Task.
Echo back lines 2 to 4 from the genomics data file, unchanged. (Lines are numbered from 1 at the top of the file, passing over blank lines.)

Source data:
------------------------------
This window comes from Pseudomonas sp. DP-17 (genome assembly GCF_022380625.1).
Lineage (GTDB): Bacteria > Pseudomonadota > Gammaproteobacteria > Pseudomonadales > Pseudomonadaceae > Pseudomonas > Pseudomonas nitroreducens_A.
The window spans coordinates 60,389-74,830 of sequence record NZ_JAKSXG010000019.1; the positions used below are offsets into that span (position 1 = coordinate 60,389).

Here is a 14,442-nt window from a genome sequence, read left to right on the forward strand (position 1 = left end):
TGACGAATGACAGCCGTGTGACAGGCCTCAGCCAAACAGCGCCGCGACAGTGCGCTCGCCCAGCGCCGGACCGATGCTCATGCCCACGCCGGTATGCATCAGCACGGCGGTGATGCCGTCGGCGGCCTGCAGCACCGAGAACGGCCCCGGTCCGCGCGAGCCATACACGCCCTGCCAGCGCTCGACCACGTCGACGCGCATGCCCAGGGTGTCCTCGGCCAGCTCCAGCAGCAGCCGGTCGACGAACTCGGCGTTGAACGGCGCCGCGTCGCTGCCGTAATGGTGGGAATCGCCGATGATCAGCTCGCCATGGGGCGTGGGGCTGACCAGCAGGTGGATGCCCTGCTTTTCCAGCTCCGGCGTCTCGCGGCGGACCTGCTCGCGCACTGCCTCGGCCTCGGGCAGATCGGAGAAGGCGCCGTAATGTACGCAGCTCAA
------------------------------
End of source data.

Lineage (GTDB): Bacteria > Pseudomonadota > Gammaproteobacteria > Pseudomonadales > Pseudomonadaceae > Pseudomonas > Pseudomonas nitroreducens_A.
The window spans coordinates 60,389-74,830 of sequence record NZ_JAKSXG010000019.1; the positions used below are offsets into that span (position 1 = coordinate 60,389).

Here is a 14,442-nt window from a genome sequence, read left to right on the forward strand (position 1 = left end):